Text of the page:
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Premier visits Langley as short-term rental ban about to come into force

David Eby, housing minister Ravi Kahlon speak about AirBnB crackdown
B.C. Premier David Eby and Housing Minister Ravi Kahlon were in Langley on Thursday, April 18 to talk about the stricter short-term rental rules coming into effect on May 1. (Matthew Claxton/Langley Advance Times)

Langley’s premier and housing minister were in Langley on Thursday as the date when strict new regulations for short-term rentals take effect.

David Eby and Ravi Kahlon spoke in Langley City’s Douglas Park about how the rules, which kick in on May 1, will restrict short-term vacation rentals to primary residences only.

The new rules, announced last fall, are expected to effectively ban short term rentals in any building that is used exclusively for such activity.

It will remain legal for British Columbians to rent out their own home while they’re away, or to have short-term tenants in a spare bedroom, basement suite, or coach house.

But short-term rental platforms like AirBnB and VRBO have led to some people buying up whole homes, especially condo units, and renting them out continuously like hotel rooms. This can be far more lucrative for owners than renting them to long-term tenants.

The new rules mandate data sharing from the online companies, and give local governments more tools to find non-complying units.

The goal of the crackdown is to return more condos and homes to the long-term rental market.

“As we’ve already seen, these new rules are turning short-term rentals back into homes for people who live and work in our communities,” Eby said.

Kahlon said the total number of units used only for short term rentals was difficult to determine, but it is believed there are around 19,000 in B.C.

“We’ve seen many numbers,” Kahlon said.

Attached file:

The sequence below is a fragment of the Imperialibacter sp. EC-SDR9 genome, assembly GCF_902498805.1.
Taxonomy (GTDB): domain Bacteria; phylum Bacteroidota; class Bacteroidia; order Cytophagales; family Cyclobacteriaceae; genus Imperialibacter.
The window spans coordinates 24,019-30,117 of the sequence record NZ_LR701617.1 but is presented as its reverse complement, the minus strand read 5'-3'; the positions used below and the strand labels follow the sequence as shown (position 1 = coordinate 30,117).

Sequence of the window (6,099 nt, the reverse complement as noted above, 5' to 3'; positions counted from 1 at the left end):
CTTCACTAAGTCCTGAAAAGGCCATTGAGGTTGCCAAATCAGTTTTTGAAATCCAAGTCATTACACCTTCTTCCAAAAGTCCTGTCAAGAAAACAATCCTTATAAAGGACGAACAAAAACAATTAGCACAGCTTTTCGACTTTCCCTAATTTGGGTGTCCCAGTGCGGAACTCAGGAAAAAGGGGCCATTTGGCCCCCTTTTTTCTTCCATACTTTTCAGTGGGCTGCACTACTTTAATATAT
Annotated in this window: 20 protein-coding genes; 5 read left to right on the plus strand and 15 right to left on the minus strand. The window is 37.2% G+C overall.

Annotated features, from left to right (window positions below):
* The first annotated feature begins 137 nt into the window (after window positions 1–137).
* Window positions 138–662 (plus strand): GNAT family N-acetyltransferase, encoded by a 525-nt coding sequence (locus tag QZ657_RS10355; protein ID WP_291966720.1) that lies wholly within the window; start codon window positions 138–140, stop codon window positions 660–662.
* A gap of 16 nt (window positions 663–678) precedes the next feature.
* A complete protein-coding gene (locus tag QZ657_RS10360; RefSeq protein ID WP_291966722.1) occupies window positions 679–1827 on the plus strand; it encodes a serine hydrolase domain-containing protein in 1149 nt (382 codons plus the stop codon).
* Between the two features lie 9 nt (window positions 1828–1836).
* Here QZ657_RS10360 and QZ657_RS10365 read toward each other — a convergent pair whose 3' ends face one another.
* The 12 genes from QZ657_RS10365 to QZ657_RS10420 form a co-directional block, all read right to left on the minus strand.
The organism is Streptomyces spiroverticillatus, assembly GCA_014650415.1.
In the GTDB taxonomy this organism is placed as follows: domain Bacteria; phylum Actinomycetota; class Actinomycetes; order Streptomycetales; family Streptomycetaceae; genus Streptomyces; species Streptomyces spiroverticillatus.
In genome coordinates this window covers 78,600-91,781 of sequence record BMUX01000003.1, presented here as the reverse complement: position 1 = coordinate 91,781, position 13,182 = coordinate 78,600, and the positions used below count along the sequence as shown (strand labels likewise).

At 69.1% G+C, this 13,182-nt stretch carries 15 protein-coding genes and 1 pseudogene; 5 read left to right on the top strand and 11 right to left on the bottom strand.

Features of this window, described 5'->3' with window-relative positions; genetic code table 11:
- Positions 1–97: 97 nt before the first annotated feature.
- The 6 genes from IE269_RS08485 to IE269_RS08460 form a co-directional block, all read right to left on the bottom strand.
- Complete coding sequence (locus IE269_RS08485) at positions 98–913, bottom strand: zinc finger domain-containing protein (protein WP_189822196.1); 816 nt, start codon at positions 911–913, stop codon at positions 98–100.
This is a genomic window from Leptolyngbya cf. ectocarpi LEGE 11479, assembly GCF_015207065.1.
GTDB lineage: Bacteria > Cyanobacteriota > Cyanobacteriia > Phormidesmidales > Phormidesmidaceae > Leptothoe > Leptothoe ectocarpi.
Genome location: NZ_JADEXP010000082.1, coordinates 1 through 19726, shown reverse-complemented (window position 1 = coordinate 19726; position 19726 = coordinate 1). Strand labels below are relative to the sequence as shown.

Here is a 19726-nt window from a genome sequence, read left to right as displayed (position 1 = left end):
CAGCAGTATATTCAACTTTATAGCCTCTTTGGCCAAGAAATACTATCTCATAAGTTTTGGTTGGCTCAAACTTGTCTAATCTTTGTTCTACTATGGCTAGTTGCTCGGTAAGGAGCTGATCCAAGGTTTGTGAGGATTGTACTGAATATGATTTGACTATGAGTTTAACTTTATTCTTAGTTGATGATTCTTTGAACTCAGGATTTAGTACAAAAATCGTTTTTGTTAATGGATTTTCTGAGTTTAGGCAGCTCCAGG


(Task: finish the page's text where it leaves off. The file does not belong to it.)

He noted that if even half of those are put back into the rental market or sold to new owners who want to live there, that would be a substantial amount of housing coming onto the B.C. market.

Kahlon said he’s already hearing from people who have found rental accommodation in former short-term suites.

“It’s already having an impact,” Kahlon said.

Eby called the legislation “balanced.”

The measure is one of numerous reforms introduced last year to tackle the high cost of housing that has reached crisis levels.

Asked about more supportive housing or other measures for Langley, Eby said that even measures like the short-term rental reforms can indirectly help with the homelessness situation by increasing the amount of rental housing overall. More rental housing prevents people who are in the most dire need from being squeezed out of the market, he said.

Kahlon noted that three affordable housing projects are under construction in Langley.

About more supportive housing, which gets homeless people into stable housing with on-site staff supports, “it’s a conversation we are having with local governments,” Kahlon said.

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Matthew Claxton

About the Author: Matthew Claxton

Raised in Langley, as a journalist today I focus on local politics, crime and homelessness.
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